25 Circular Convergent Parallel Pennate For anatomical purposes muscles are classified by their structure rather than their composition.Muscle types can be grouped into one of four classes based on the orientation of the fasciculi:CircularConvergentParallelPennate
26 Arrangement of Fascicles-determine range of motion & power 1 Arrangement of Fascicles-determine range of motion & power 1. Circular- concentric rings Ex. Orbicularis oris 2. Convergent- broad origin single insertion Ex. Pectoralis Major 3. Parallel- strap-like Ex. Sartorius 4. Unipennate- insert into 1 side of tendon Ex. Extensor digitorum longus 5. Bipennate- insert into tendon from 2 sides Ex. Rectus femoris 6. Fusiform- spindle-shaped Ex. Biceps brachii 7. Multipennate- many feathers situated side by side Ex. Deltoid
27 Circular MusclesIn a circular muscle, or sphincter, the fibers are concentrically arranged around an opening or a recess. When the muscle contracts, the diameter of the opening decreases. Circular muscles guard entrances and exits of internal passageways such as the digestive and urinary tracts. An example is the orbicularis oris muscle of the mouth
29 Convergent MuscleIn a convergent muscle, the muscle fibers are spread over a broad area, but all the fibers converge at one common attachment site. They may pull on a tendon, an aponeurosis (tendinous sheet), or a slender band of collagen fibers known as a raphe.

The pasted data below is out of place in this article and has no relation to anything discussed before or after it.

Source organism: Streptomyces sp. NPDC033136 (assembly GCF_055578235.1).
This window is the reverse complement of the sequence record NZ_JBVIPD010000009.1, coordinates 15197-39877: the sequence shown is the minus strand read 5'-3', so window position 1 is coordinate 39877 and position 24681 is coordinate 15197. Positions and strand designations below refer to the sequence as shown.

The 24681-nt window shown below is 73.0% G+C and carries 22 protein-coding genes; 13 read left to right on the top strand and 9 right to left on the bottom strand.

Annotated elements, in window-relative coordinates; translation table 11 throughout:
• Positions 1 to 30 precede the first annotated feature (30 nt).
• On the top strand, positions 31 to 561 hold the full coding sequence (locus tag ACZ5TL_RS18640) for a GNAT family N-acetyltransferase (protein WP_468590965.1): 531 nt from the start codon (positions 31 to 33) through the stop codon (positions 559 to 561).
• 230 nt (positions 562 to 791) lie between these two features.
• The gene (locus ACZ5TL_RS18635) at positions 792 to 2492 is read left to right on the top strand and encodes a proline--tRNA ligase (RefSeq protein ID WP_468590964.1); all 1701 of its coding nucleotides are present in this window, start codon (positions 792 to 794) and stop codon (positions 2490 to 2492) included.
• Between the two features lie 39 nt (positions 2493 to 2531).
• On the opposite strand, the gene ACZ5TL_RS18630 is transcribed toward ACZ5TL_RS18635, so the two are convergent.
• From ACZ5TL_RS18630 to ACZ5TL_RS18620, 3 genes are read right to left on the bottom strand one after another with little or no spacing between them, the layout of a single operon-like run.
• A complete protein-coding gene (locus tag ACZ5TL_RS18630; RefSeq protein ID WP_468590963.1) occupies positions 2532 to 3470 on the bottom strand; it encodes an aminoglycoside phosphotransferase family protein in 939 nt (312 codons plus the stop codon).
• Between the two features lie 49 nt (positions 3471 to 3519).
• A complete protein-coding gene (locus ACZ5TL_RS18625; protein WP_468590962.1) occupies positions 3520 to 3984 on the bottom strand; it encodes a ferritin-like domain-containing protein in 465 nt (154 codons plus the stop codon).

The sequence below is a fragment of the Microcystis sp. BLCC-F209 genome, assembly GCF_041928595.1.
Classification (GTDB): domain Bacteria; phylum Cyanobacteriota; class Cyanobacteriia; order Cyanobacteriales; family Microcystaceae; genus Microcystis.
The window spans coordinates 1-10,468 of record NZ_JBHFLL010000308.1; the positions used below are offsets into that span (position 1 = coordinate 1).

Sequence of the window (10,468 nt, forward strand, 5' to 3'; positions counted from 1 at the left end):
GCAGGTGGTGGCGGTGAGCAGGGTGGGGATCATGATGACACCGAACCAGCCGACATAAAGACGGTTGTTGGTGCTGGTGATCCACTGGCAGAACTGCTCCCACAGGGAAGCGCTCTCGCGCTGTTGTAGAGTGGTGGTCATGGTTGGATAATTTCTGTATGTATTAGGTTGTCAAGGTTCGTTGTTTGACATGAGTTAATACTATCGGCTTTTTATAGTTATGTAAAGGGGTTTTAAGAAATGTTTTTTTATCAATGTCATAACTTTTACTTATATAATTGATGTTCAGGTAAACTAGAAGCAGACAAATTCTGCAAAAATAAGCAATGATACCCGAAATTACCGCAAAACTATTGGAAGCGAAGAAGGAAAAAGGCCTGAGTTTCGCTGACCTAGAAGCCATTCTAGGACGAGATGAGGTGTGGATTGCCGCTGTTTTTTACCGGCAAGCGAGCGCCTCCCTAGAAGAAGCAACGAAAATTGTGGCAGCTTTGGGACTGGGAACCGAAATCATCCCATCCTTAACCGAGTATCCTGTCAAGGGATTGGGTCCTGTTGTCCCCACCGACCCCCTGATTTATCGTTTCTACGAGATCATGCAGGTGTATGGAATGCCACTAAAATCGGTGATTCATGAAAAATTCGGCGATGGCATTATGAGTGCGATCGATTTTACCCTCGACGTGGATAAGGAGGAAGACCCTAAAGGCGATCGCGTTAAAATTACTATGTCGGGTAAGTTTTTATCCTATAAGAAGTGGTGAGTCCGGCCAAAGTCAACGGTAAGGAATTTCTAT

31 Parallel MusclesIn a parallel muscle, the fascicles are parallel to the long axis of the muscle. Most of the skeletal muscles in the body are parallel muscles. Some are flat bands with broad attachments (aponeuroses) at each end; others are plump and cylindrical with tendons at one or both ends. In the latter case, the muscle is spindle-shaped , with a central body, also known as the belly, or gaster. The biceps brachii muscle of the arm is a parallel muscle with a central body. When a parallel muscle contracts, it gets shorter and larger in diameter. You can see the bulge of the contracting biceps brachii on the anterior surface of your arm when you flex your elbow.
33 PennateIn a pennate muscle, the fascicles form a common angle with the tendon. They are short and attach obliquely. Because the muscle cells pull at an angle, contracting pennate muscles do not move their tendons as far as parallel muscles do. But a pennate muscle contains more muscle fibers--and, as a result, produces more tension--than does a parallel muscle of the same size.If all the muscle fibers are on the same side of the tendon, the pennate muscle is unipennate. The extensor digitorum muscle, a forearm muscle that extends the finger joints, is unipennate
34 Bipennate MuscleMore commonly, a pennate muscle has fibers on both sides of the tendon. Such a muscle is called bipennate. The rectus femoris muscle, a prominent muscle that extends the knee, is bipennate
35 MultipennateIf the tendon branches within a pennate muscle, the muscle is said to be multipennate. The triangular deltoid muscle of the shoulder is multipennate
36 Range of Power and Motion A skeletal muscle cell can contract until it has shortened by roughly 30 percent.Because the fibers in a parallel muscle are parallel to the long axis of the muscle, when the fibers contract together, the entire muscle shortens by the same amount.If the muscle is 10 cm long, the end of the tendon will move 3 cm when the muscle contracts.The tension developed during this contraction depends on the total number of myofibrils the muscle contains.